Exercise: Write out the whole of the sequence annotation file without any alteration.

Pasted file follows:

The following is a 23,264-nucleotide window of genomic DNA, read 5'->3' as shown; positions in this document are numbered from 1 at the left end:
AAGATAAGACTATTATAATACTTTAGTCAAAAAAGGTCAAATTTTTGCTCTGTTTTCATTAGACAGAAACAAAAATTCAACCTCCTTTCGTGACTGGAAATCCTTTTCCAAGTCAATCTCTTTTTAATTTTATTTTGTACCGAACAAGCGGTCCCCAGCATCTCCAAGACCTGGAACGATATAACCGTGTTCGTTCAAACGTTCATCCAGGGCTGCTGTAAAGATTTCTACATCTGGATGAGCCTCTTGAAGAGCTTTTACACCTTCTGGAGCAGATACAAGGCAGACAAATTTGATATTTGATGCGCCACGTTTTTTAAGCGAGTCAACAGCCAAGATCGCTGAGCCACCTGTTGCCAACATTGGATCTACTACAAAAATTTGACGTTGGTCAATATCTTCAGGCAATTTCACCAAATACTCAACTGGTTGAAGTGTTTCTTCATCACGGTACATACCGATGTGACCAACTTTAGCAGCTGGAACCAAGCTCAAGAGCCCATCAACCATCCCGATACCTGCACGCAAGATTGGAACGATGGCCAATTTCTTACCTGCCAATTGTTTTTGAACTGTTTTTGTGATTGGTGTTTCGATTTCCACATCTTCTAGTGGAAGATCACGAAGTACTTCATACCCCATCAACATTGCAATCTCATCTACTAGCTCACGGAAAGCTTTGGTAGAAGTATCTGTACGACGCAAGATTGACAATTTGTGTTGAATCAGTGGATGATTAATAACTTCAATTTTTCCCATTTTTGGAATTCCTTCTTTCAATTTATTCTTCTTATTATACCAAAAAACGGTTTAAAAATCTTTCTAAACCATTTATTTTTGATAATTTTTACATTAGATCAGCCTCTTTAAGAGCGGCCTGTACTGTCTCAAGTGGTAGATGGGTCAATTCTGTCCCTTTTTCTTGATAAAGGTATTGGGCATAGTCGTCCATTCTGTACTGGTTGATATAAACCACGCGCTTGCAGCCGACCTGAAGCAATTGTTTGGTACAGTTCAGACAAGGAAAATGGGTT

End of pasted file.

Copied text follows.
The following is a 23,264-nucleotide window of genomic DNA, read 5'->3' as shown; positions in this document are numbered from 1 at the left end:
AAGATAAGACTATTATAATACTTTAGTCAAAAAAGGTCAAATTTTTGCTCTGTTTTCATTAGACAGAAACAAAAATTCAACCTCCTTTCGTGACTGGAAATCCTTTTCCAAGTCAATCTCTTTTTAATTTTATTTTGTACCGAACAAGCGGTCCCCAGCATCTCCAAGACCTGGAACGATATAACCGTGTTCGTTCAAACGTTCATCCAGGGCTGCTGTAAAGATTTCTACATCTGGATGAGCCTCTTGAAGAGCTTTTACACCTTCTGGAGCAGATACAAGGCAGACAAATTTGATATTTGATGCGCCACGTTTTTTAAGCGAGTCAACAGCCAAGATCGCTGAGCCACCTGTTGCCAACATTGGATCTACTACAAAAATTTGACGTTGGTCAATATCTTCAGGCAATTTCACCAAATACTCAACTGGTTGAAGTGTTTCTTCATCACGGTACATACCGATGTGACCAACTTTAGCAGCTGGAACCAAGCTCAAGAGCCCATCAACCATCCCGATACCTGCACGCAAGATTGGAACGATGGCCAATTTCTTACCTGCCAATTGTTTTTGAACTGTTTTTGTGATTGGTGTTTCGATTTCCACATCTTCTAGTGGAAGATCACGAAGTACTTCATACCCCATCAACATTGCAATCTCATCTACTAGCTCACGGAAAGCTTTGGTAGAAGTATCTGTACGACGCAAGATTGACAATTTGTGTTGAATCAGTGGATGATTAATAACTTCAATTTTTCCCATTTTTGGAATTCCTTCTTTCAATTTATTCTTCTTATTATACCAAAAAACGGTTTAAAAATCTTTCTAAACCATTTATTTTTGATAATTTTTACATTAGATCAGCCTCTTTAAGAGCGGCCTGTACTGTCTCAAGTGGTAGATGGGTCAATTCTGTCCCTTTTTCTTGATAAAGGTATTGGGCATAGTCGTCCATTCTGTACTGGTTGATATAAACCACGCGCTTGCAGCCGACCTGAAGCAATTGTTTGGTACAGTTCAGACAAGGAAAATGGGTT